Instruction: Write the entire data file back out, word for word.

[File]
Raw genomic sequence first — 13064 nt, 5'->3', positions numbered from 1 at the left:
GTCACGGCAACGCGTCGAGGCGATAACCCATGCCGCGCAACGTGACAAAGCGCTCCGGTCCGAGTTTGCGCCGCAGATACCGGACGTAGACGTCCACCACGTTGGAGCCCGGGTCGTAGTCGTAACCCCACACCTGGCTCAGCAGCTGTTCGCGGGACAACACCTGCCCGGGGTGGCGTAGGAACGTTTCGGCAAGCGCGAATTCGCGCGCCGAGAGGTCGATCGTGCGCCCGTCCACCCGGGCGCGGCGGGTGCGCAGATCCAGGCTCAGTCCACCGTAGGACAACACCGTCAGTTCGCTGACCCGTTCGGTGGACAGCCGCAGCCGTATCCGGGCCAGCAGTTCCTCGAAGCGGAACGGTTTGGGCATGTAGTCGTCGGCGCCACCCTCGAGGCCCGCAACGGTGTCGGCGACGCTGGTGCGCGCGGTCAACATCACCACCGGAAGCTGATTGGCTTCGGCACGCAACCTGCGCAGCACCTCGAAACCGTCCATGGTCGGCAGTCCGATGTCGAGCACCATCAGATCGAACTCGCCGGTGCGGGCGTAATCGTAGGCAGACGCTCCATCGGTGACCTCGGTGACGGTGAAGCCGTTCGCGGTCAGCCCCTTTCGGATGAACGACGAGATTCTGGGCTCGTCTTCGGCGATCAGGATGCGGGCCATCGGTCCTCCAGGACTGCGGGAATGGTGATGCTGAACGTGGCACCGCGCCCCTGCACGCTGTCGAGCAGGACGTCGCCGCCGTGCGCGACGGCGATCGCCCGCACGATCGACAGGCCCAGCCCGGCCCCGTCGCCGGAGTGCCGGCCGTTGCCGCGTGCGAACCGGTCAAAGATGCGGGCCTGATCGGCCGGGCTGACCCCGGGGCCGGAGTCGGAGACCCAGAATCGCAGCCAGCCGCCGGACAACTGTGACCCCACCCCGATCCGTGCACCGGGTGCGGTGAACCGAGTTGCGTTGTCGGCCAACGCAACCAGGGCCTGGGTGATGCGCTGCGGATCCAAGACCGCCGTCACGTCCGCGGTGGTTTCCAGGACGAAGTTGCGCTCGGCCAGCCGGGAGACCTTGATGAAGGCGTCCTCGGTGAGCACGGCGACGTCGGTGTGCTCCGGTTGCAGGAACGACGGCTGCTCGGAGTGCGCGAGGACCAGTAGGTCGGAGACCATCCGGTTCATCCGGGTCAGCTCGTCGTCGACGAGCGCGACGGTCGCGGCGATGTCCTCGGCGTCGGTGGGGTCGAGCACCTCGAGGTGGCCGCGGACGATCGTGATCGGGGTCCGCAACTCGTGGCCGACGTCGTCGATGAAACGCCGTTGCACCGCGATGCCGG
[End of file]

Raw genomic sequence first — 13064 nt, 5'->3', positions numbered from 1 at the left:
GTCACGGCAACGCGTCGAGGCGATAACCCATGCCGCGCAACGTGACAAAGCGCTCCGGTCCGAGTTTGCGCCGCAGATACCGGACGTAGACGTCCACCACGTTGGAGCCCGGGTCGTAGTCGTAACCCCACACCTGGCTCAGCAGCTGTTCGCGGGACAACACCTGCCCGGGGTGGCGTAGGAACGTTTCGGCAAGCGCGAATTCGCGCGCCGAGAGGTCGATCGTGCGCCCGTCCACCCGGGCGCGGCGGGTGCGCAGATCCAGGCTCAGTCCACCGTAGGACAACACCGTCAGTTCGCTGACCCGTTCGGTGGACAGCCGCAGCCGTATCCGGGCCAGCAGTTCCTCGAAGCGGAACGGTTTGGGCATGTAGTCGTCGGCGCCACCCTCGAGGCCCGCAACGGTGTCGGCGACGCTGGTGCGCGCGGTCAACATCACCACCGGAAGCTGATTGGCTTCGGCACGCAACCTGCGCAGCACCTCGAAACCGTCCATGGTCGGCAGTCCGATGTCGAGCACCATCAGATCGAACTCGCCGGTGCGGGCGTAATCGTAGGCAGACGCTCCATCGGTGACCTCGGTGACGGTGAAGCCGTTCGCGGTCAGCCCCTTTCGGATGAACGACGAGATTCTGGGCTCGTCTTCGGCGATCAGGATGCGGGCCATCGGTCCTCCAGGACTGCGGGAATGGTGATGCTGAACGTGGCACCGCGCCCCTGCACGCTGTCGAGCAGGACGTCGCCGCCGTGCGCGACGGCGATCGCCCGCACGATCGACAGGCCCAGCCCGGCCCCGTCGCCGGAGTGCCGGCCGTTGCCGCGTGCGAACCGGTCAAAGATGCGGGCCTGATCGGCCGGGCTGACCCCGGGGCCGGAGTCGGAGACCCAGAATCGCAGCCAGCCGCCGGACAACTGTGACCCCACCCCGATCCGTGCACCGGGTGCGGTGAACCGAGTTGCGTTGTCGGCCAACGCAACCAGGGCCTGGGTGATGCGCTGCGGATCCAAGACCGCCGTCACGTCCGCGGTGGTTTCCAGGACGAAGTTGCGCTCGGCCAGCCGGGAGACCTTGATGAAGGCGTCCTCGGTGAGCACGGCGACGTCGGTGTGCTCCGGTTGCAGGAACGACGGCTGCTCGGAGTGCGCGAGGACCAGTAGGTCGGAGACCATCCGGTTCATCCGGGTCAGCTCGTCGTCGACGAGCGCGACGGTCGCGGCGATGTCCTCGGCGTCGGTGGGGTCGAGCACCTCGAGGTGGCCGCGGACGATCGTGATCGGGGTCCGCAACTCGTGGCCGACGTCGTCGATGAAACGCCGTTGCACCGCGATGCCGG